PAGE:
Concert November 2014

Winchester Music Club performed what is widely regarded as Elgar’s masterpiece, which had its first performance in 1900. The Dream of Gerontius is a setting of John Henry Newman’s poem of the same name. It portrays the journey of the soul from death to Judgement then Purgatory on a grand scale, ranging in tone from full Elgarian passion to moments of intense tranquillity and great beauty. Also on the programme was the premier of local composer Francis Pott’s Sentinel. This short work was commissioned jointly last year by Winchester College and Sospiri, an Oxford-based chamber choir, and commemorates the fallen of the Great War, merging texts by poets Edward Thomas and Isaac Rosenberg.


  • Elgar: The Dream of Gerontius
  • Pott: Sentinel


  •  Louise Crane – The Angel, mezzo soprano 
  • Justin Lavender – Gerontius, tenor 
  • Ashley Riches – The Priest and Angel of the Agony, bass baritone 


Nicholas Wilks

Performed by

  • Winchester Music Club
  • Winchester College Glee Club
  • Winchester College Quiristers
  • Winchester Music Club Orchestra

Concert Review by Duncan Eves

The nave of Winchester Cathedral was full for this concert commemorating the outbreak of World War One, in which Elgar’s choral masterpiece was placed alongside a new piece by local composer Francis Pott, performed by the Winchester College Glee Club. 

Sentinel has texts by Edward Thomas and Isaac Rosenberg, both killed in WW1, and is set for unaccompanied choir. Pott’s skilful merging of the texts of the two poets brings out not only the universal futility of war but also highlights the bleakness and inner anguish that pervades their writing. An experienced choral singer, Pott exploited vocal textures to good effect, with dissonances, soaring lines and blocks of sound expertly manipulated to create a dramatic soundscape. Edward Thomas’ bleak recurrent vision of night rain was effectively captured in the low-register repetitions of the word ‘rain’. 

Congratulations all round: to Winchester College for their involvement in the commission, to Francis Pott for adding to the repertoire of World War One commemorative pieces and to the performers for tackling this challenging piece.
The Dream of Gerontius sets its own very different demands: a large chorus is required to convey the brilliance of the great choral climaxes, yet there also has to be delicacy and lightness in some of the ethereal, angelic moments. Elgar’s treatment of his choral forces is quasi-operatic: death-bed prayers, howling demons, suffering souls in purgatory and the blazing intensity of the angelic hosts. It is, perhaps, not surprising that the conservative Anglican bodies of Edwardian England shied away from allowing these Catholic sentiments to infiltrate their hallowed stonework. 

No such problems here in Winchester in the 21st century! I would have liked even more snarl and cackle from the demons of Music Club but it would be churlish to deny the characterisation and energy of this most challenging portion of the work. The prayer sections were delivered with subtlety and expression, with excellent contrast between the semi-chorus and the main body of singers and the Go forth chorus at the end of Part One was suitably splendid and magisterial. The long build up to Praise to the Holiest (some lovely ethereal singing from the semi-chorus here) was carefully handled, the sudden and dramatic outbursts that quickly subside being a particular challenge to control so that the arrival of the climactic entry is not lessened. Nicholas Wilks paced it all perfectly and the thrilling entry of the great C major chorus rightly seemed to shake the cathedral foundations.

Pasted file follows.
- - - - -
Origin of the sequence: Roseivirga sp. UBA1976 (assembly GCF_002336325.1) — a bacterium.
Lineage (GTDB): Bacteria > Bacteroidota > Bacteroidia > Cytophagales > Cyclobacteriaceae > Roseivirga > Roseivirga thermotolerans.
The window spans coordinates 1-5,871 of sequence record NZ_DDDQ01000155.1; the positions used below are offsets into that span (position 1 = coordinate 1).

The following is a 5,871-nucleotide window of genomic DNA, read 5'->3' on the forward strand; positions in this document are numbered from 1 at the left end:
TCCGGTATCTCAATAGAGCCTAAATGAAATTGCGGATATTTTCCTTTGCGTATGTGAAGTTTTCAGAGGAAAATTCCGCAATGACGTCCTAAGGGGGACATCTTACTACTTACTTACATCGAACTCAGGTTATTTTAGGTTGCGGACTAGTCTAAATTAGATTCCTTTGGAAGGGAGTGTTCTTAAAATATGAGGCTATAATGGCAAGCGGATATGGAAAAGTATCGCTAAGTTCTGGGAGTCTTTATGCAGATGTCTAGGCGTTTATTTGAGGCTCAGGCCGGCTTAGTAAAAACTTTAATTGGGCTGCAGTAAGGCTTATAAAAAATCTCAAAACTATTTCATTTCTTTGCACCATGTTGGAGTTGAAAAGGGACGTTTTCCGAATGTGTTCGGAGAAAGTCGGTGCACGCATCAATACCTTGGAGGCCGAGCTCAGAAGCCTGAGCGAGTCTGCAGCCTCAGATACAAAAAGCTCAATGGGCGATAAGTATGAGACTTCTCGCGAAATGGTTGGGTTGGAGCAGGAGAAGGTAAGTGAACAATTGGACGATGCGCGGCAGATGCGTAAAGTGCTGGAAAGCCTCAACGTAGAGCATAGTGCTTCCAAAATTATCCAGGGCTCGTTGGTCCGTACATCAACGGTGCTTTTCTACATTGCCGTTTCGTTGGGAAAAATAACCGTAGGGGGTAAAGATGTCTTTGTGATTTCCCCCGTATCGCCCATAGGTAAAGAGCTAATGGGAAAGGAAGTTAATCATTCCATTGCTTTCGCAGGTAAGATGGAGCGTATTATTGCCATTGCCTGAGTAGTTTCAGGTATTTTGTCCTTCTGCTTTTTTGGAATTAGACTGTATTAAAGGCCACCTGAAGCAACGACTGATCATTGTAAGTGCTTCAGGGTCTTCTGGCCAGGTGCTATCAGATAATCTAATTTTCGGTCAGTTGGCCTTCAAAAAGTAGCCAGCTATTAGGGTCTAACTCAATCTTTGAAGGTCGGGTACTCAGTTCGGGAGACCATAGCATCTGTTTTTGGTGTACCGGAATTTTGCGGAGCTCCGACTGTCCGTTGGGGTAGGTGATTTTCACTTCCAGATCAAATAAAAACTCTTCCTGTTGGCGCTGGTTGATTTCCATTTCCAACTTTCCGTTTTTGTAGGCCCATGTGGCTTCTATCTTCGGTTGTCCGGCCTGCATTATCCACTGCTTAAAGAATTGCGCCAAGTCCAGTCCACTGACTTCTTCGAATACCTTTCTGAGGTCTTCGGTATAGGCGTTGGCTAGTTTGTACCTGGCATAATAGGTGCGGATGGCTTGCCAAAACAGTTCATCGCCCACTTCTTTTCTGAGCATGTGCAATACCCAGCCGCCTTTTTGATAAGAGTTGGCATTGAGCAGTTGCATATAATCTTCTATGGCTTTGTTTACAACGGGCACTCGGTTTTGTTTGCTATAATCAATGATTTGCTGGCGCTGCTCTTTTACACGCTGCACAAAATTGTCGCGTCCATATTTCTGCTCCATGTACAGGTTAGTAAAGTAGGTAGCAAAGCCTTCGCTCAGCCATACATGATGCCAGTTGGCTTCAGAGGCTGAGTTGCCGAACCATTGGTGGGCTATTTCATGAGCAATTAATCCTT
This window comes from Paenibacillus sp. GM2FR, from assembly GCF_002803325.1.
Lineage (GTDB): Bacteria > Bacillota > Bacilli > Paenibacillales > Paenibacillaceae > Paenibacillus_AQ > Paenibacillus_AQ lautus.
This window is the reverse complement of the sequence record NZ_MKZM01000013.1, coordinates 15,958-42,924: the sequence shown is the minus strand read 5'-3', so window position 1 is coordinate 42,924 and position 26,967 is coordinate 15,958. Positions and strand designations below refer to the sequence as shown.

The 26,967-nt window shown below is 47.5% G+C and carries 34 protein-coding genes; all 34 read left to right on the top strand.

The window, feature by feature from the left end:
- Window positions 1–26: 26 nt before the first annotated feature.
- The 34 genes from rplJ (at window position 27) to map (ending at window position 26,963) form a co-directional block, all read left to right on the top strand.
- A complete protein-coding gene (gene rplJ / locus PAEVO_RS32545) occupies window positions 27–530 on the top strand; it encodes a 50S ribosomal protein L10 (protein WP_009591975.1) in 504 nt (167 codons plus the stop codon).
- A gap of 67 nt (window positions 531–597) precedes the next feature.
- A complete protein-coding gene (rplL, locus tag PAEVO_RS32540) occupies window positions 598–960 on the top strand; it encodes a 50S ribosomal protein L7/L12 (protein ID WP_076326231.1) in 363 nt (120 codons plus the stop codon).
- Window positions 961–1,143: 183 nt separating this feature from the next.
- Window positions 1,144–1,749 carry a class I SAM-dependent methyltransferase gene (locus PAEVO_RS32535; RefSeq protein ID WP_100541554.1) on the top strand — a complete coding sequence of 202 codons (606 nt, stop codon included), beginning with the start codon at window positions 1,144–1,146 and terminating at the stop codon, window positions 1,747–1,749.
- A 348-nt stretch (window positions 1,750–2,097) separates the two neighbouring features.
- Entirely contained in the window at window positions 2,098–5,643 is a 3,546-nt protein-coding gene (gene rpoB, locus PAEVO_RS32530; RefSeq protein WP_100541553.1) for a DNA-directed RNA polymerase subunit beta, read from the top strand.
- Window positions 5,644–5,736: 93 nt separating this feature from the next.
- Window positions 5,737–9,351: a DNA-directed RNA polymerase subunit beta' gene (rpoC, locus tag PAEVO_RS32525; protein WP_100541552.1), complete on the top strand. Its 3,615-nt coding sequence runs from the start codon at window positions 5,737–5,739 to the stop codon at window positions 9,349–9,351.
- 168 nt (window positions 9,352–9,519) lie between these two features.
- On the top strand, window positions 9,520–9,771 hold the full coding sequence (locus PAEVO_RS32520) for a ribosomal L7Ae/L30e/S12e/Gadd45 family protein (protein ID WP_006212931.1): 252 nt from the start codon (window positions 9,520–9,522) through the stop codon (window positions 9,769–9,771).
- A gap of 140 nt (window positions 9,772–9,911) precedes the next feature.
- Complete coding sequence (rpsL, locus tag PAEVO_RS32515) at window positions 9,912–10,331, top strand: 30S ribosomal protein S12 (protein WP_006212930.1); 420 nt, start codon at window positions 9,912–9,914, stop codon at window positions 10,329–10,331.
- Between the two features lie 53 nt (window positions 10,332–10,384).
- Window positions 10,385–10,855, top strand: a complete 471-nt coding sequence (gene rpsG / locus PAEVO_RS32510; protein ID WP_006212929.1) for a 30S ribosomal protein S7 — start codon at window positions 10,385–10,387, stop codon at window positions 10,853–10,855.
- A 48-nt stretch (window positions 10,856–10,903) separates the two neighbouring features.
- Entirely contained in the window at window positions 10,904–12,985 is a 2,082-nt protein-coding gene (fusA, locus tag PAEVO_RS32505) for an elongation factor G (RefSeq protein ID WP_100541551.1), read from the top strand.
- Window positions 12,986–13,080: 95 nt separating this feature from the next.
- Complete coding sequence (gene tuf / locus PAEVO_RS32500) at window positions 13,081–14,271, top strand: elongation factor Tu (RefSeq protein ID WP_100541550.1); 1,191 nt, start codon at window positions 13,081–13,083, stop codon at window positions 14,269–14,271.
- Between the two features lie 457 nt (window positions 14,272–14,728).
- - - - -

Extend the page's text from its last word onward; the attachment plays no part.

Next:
Underpinning all this is, of course, Elgar’s superb orchestration. For an amateur orchestra this music presents a real challenge to which the Music Club orchestra rose magnificently. Nick coaxed some beautiful warm tone from his strings and the playing in the Prelude to part Two was hushed and delicate. Throughout the work Elgar’s woodwind solos were sensitively phrased and balance was handled well. The horns blended their passages with equal sensitivity and Elgar’s skilful writing gave full rein to the brilliance of the full brass and percussion sections. 

Tenor Justin Lavender sang the role of Gerontius with clarity and insight. In Part One he was vocally slightly under par but he recovered his voice for Part Two, where his dialogue with the Angel captured the mood of anticipation. Towards the end, and after singing his heart out for nearly an hour he absolutely nailed his entry on the high A for his last big aria Take me away. In the role of the Angel Louise Crane was superb, her rich and mellow tone cutting through the orchestral texture and her diction and expressive quality conveying the drama with absolute certainty. The Angel’s Farewell was movingly sung, the soft tone beautifully controlled. The bass, Ashley Riches, made a commanding presence in both his solos. His rich and powerful voice filled the cathedral and conveyed the dramatic authority required for these arias. Impressive in the Go forth aria in Part One, he darkened his tone suitably for Jesu! by that shuddering dread in Part Two. 

A thought-provoking première and a genuinely moving late Romantic masterpiece; inspired programming and inspired motivation of the performers from Nick Wilks: a good way to commemorate the centenary of the outbreak of WW1.

WMC Concert Gallery

Concert Programme